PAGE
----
When it comes to a war of words, it’s unlikely that Sivalingam would get the upper hand over a cupcake king with the gift of the gab (Daniel even refers to himself as ‘FUNNY GUY” on his Twitter page), hence to counter his weakness in petty insult-trading, the big guns have to be summoned on a hot-potato issue (racism) just to show that he means business. I’m not even sure if this guy knows what Gangnam Style is, which may explain why he would consider the name-mashing a childish insult, maybe the equivalent of the Chinese ‘Tan Ah Kow’.  He does cut an imposing figure however, like a superintendent in the force, or someone who runs a butchery franchise and boxes hunks of meat in his spare time.  Daniel Ong (who once played ‘Mr Kiasee’ in the Mr Kiasu sitcom) will get his cupcakes SQUASHED if put in a ring with this bull of a man.

Don’t call him Gangnam

What’s worrying, and yet strangely assuring at the same time, is why our police EVEN BOTHER with such things (Assuring because it means our cops have nothing much to do). Well I suppose if they’re forced to investigate teachers who cut the hair of students without permission, this fight between an angry celebrity and his angry neighbour must seem as exciting as taking down rival triads in comparison. Gangs of Mei Hwan Drive perhaps. Still, this is what happens if you have public endorsement of the over-the-top censuring of anything mocking a minority race. You give people excuses to point fingers at the one thing that will get your enemies in trouble, when you’re really pissed off with them because they embarrassed you, not because they humiliated your race, your family, your ancestry and your gods.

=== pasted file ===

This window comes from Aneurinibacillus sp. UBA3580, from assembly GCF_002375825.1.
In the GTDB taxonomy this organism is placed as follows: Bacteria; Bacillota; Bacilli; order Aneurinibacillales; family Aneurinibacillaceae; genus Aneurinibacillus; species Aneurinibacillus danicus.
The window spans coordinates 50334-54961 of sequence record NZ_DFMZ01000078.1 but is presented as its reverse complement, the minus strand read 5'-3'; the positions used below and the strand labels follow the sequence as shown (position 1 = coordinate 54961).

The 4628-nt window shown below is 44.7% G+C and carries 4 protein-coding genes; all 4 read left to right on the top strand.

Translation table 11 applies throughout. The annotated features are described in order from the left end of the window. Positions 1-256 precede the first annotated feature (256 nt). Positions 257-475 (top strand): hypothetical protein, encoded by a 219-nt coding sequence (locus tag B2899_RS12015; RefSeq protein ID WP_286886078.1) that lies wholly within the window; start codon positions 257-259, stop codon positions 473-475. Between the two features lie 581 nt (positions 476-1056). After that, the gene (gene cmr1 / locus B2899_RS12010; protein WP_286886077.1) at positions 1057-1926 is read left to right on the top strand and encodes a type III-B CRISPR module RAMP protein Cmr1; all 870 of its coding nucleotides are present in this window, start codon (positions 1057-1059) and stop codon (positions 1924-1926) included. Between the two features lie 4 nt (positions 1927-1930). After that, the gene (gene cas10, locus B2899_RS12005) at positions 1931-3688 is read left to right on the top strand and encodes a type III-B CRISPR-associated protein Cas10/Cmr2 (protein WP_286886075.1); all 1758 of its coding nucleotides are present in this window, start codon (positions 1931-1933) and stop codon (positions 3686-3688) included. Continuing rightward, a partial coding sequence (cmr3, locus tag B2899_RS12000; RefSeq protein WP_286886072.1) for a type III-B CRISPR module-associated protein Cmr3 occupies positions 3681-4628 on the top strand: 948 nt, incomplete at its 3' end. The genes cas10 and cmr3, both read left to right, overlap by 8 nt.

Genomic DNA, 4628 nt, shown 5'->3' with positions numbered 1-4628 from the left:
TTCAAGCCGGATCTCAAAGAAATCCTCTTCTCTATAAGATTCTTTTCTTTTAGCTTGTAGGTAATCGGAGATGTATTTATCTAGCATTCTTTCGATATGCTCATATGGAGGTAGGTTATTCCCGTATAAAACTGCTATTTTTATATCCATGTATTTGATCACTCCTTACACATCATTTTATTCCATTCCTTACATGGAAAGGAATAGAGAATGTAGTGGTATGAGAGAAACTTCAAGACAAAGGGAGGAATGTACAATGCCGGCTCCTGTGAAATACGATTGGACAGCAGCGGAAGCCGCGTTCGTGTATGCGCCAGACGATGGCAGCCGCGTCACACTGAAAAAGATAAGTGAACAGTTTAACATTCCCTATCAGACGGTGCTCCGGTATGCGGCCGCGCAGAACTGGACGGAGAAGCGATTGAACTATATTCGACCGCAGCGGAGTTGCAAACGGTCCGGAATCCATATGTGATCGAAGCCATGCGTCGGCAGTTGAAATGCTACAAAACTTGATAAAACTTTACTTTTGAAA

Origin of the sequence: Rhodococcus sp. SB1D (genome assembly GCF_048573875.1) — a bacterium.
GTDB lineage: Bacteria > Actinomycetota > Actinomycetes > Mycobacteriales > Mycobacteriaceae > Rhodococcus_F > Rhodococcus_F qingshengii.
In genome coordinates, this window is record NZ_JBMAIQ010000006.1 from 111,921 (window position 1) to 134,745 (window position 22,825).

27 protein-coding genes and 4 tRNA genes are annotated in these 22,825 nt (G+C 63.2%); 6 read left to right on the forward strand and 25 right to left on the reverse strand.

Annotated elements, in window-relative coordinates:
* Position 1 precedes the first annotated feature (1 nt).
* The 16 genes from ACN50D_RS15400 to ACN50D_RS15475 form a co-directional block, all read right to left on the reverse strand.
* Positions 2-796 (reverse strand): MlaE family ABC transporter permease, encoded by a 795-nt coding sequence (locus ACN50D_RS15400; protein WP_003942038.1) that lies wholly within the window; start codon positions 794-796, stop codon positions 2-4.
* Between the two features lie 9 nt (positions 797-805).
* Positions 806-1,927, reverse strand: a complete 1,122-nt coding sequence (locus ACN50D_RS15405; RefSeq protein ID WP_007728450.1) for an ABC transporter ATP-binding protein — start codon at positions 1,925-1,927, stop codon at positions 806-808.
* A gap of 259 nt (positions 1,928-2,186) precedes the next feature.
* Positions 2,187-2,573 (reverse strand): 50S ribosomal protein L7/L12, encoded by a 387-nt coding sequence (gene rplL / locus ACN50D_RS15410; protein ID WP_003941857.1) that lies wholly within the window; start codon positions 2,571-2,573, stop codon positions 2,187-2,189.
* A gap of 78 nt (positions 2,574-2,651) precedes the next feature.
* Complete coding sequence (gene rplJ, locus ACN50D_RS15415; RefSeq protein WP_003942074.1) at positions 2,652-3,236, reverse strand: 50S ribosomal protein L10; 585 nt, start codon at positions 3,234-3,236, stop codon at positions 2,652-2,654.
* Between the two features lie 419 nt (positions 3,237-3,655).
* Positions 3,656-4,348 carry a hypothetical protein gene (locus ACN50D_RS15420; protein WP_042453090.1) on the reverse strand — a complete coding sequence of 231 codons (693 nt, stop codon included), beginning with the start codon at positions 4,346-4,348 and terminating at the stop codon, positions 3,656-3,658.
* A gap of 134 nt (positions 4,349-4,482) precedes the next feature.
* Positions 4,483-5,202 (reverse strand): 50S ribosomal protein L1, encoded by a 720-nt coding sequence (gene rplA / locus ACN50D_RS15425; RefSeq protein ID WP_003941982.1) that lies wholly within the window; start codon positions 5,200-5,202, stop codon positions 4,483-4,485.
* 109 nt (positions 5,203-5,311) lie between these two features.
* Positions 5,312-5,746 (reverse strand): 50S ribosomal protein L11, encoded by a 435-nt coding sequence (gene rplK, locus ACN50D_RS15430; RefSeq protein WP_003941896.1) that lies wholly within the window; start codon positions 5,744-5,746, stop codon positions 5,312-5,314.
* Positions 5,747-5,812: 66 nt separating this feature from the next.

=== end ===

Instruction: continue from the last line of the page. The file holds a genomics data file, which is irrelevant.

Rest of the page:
Siva claims discrimination when Daniel Ong mashes up his surname with Gangnam style, while the latter explains the pun away as a reference to his ‘threatening’ stance with arms akimbo. Neither argument makes sense. I can’t imagine an aggressor doing this in a mano-a-mano confrontation, unless he’s trying to subdue you with laughter.

Please don’t hurt me. I’ll do anything

I suspect it’s harmless wordplay more than anything else, though these days dropping sly racial references is like tossing firecrackers on a minefield. Siva doesn’t have a case because Gangnam itself has already taken Indians by storm, and just about anyone with an Internet connection and doesn’t understand a single word of Korean.

Vernetta Lopez and Mark Richmond playing masak-masak (with bonus review!)

From ‘Illicit affair off air’, 26 August 2012, article by Akshita Nanda, Sunday Times Lifestyle